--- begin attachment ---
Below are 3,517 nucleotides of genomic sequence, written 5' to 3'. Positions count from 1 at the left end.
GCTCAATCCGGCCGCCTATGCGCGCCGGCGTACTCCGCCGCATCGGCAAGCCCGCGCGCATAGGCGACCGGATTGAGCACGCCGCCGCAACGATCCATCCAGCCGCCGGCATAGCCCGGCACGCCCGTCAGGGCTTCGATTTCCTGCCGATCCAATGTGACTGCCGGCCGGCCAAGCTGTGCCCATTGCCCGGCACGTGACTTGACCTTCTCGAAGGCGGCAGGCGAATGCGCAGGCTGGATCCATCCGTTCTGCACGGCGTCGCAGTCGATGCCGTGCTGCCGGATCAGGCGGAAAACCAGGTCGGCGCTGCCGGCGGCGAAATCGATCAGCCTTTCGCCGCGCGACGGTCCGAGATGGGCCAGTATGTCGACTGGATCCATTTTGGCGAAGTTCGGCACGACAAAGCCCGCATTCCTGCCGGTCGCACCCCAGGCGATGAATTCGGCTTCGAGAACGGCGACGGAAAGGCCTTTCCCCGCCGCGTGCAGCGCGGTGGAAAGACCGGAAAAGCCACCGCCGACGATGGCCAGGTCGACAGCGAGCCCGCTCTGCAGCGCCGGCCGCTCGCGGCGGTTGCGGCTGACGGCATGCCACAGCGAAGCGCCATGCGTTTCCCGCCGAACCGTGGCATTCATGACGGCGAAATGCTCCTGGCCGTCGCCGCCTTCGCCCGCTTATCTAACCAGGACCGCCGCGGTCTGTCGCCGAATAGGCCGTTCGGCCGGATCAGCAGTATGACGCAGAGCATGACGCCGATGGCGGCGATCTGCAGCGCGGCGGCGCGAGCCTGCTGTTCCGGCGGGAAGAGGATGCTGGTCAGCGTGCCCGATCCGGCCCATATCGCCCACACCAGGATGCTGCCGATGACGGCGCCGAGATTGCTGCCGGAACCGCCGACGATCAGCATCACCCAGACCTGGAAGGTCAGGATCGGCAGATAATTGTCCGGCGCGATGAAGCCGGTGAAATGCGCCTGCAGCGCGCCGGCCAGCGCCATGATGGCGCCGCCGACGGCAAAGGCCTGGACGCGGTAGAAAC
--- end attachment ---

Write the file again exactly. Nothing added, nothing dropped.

Below are 3,517 nucleotides of genomic sequence, written 5' to 3'. Positions count from 1 at the left end.
GCTCAATCCGGCCGCCTATGCGCGCCGGCGTACTCCGCCGCATCGGCAAGCCCGCGCGCATAGGCGACCGGATTGAGCACGCCGCCGCAACGATCCATCCAGCCGCCGGCATAGCCCGGCACGCCCGTCAGGGCTTCGATTTCCTGCCGATCCAATGTGACTGCCGGCCGGCCAAGCTGTGCCCATTGCCCGGCACGTGACTTGACCTTCTCGAAGGCGGCAGGCGAATGCGCAGGCTGGATCCATCCGTTCTGCACGGCGTCGCAGTCGATGCCGTGCTGCCGGATCAGGCGGAAAACCAGGTCGGCGCTGCCGGCGGCGAAATCGATCAGCCTTTCGCCGCGCGACGGTCCGAGATGGGCCAGTATGTCGACTGGATCCATTTTGGCGAAGTTCGGCACGACAAAGCCCGCATTCCTGCCGGTCGCACCCCAGGCGATGAATTCGGCTTCGAGAACGGCGACGGAAAGGCCTTTCCCCGCCGCGTGCAGCGCGGTGGAAAGACCGGAAAAGCCACCGCCGACGATGGCCAGGTCGACAGCGAGCCCGCTCTGCAGCGCCGGCCGCTCGCGGCGGTTGCGGCTGACGGCATGCCACAGCGAAGCGCCATGCGTTTCCCGCCGAACCGTGGCATTCATGACGGCGAAATGCTCCTGGCCGTCGCCGCCTTCGCCCGCTTATCTAACCAGGACCGCCGCGGTCTGTCGCCGAATAGGCCGTTCGGCCGGATCAGCAGTATGACGCAGAGCATGACGCCGATGGCGGCGATCTGCAGCGCGGCGGCGCGAGCCTGCTGTTCCGGCGGGAAGAGGATGCTGGTCAGCGTGCCCGATCCGGCCCATATCGCCCACACCAGGATGCTGCCGATGACGGCGCCGAGATTGCTGCCGGAACCGCCGACGATCAGCATCACCCAGACCTGGAAGGTCAGGATCGGCAGATAATTGTCCGGCGCGATGAAGCCGGTGAAATGCGCCTGCAGCGCGCCGGCCAGCGCCATGATGGCGCCGCCGACGGCAAAGGCCTGGACGCGGTAGAAAC